The Courage horror wasn't the only bizarre accident to happen at Zandvoort. A couple of years earlier, hotelier Chris Lambert Senior had made a life long ambition come true, by proxy. He had a son, Chris, whom he schooled to become a racing driver. He was sure Chris would scale the heights rapidly so, after the briefest flirtation with lower categories, bought him a full blown Formula 2 car. Four races into the season was Zandvoort. Zandvoort management had just, on the insistence of the GPDA, installed steel barriers at what they considered were dangerous places around the track. The East Tunnel was one such place. The track went over one of the roads into the circuit at this point. Chris Jnr was doing pretty well in the race when he ran out of track and headed straight for the steel wall. What an Armco barrier is supposed to do is take the sting out of a side ways thump, slow the car down and feed it back onto the track - hopefully when there is no one else occupying that particular part of the time/space continuum. What happened was that under the impact of the speeding car the barrier lay over sideways and turned into a launch pad. The Armco looked very impressive but its look was deceptive.The idea is to set the uprights firmly in huge concrete blocks. The blokes who did this little bit of under engineering obviously weren't up to the job. They just jammed the stanchions into the sand and stood back and admired the view. As Chris Lambert soon found out. A wheel each side of the steel, the car launched into space and nose dived over the tunnel and into the far bank of the road, still travelling in excess of 100 mph. The result was that driver and car became one in a tangled ball of compacted wreckage. Car and driver were cremated without any attempt to separate them. One of my saddest memories is of leaving the hotel the following morning and seeing the Lambert Team truck standing, forlorn and isolated, in the car park.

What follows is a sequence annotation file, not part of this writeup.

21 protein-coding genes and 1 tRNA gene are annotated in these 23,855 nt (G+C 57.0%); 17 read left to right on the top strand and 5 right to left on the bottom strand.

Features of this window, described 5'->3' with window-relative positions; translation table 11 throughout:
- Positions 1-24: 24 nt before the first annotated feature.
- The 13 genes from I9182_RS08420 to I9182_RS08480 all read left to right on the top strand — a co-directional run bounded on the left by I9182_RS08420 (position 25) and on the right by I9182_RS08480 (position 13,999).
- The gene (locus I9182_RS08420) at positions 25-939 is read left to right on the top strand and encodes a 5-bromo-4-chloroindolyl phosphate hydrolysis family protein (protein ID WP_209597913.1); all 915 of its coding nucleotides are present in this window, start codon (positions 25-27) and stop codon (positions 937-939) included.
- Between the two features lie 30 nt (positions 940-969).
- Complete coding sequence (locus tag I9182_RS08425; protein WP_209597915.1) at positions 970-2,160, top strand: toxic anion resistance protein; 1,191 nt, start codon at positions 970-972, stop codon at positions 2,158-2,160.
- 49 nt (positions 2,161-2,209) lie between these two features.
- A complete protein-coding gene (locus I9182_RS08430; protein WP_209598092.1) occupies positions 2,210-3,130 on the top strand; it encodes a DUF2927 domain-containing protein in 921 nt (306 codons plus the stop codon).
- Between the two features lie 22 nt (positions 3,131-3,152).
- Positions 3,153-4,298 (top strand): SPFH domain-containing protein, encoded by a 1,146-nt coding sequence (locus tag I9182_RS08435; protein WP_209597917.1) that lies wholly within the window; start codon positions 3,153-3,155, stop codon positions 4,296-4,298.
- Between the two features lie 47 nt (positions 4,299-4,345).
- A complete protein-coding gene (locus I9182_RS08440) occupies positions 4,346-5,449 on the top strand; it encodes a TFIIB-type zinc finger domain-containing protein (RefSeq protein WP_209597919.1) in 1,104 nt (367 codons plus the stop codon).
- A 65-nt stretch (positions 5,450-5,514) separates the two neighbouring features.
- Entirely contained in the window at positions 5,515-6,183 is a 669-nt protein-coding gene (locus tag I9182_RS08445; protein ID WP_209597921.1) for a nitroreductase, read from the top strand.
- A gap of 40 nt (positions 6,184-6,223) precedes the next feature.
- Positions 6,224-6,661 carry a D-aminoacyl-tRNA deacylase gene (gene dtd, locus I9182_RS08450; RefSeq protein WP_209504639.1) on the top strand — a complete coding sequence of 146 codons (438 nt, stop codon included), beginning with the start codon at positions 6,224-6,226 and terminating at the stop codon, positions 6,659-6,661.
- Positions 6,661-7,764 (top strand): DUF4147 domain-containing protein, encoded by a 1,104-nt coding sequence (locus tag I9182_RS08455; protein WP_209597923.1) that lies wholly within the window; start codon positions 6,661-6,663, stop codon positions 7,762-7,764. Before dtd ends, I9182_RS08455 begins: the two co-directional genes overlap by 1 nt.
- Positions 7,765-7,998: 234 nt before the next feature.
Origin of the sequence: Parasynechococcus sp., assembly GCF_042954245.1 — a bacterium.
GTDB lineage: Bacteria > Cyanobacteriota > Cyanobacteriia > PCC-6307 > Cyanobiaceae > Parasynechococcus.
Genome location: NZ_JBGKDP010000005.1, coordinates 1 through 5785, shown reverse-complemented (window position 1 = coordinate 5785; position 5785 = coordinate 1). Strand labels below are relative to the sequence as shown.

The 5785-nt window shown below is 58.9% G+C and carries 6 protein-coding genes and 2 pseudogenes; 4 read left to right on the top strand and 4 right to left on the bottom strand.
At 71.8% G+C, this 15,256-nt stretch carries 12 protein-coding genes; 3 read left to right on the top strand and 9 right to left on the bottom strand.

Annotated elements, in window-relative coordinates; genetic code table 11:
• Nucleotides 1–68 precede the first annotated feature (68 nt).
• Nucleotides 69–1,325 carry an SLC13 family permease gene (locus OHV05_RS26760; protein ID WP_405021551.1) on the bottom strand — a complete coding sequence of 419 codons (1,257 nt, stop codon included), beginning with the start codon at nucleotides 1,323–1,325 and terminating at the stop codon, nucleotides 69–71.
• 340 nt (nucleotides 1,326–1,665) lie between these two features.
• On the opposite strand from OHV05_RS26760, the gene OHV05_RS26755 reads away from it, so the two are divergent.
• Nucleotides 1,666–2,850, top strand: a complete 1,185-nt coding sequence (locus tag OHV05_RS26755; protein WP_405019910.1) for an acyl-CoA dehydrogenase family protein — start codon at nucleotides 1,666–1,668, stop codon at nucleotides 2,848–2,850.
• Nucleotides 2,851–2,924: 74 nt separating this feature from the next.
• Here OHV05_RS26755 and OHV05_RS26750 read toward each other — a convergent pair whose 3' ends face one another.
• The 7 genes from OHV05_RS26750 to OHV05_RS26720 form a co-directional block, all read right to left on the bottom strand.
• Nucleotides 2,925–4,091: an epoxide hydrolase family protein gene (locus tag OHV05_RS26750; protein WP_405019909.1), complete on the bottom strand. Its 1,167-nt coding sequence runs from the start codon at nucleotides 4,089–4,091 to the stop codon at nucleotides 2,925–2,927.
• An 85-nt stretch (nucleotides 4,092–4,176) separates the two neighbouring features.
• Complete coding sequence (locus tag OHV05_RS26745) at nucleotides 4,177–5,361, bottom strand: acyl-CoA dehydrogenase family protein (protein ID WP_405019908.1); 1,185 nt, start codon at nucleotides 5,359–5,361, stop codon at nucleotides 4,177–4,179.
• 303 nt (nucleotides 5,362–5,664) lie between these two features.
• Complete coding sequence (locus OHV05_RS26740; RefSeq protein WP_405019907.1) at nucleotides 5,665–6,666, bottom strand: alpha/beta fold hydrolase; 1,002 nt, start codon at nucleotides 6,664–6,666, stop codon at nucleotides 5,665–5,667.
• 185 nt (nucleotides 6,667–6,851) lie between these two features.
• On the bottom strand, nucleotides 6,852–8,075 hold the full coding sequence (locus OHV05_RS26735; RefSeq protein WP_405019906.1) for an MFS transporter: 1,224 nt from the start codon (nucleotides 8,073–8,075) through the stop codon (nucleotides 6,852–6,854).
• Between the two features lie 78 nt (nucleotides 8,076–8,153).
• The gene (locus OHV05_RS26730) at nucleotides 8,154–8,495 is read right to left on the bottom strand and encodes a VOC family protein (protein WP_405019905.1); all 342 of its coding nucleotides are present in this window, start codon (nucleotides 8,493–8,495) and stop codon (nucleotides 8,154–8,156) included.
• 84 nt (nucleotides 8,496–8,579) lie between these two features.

Posted 24/7/2008

Motor Racing is Dangerous (Part 2) can be found HERE

Those Were The Days - Motor Racing Stories, Tales and Anecdotes from the Golden Age of Motor Racing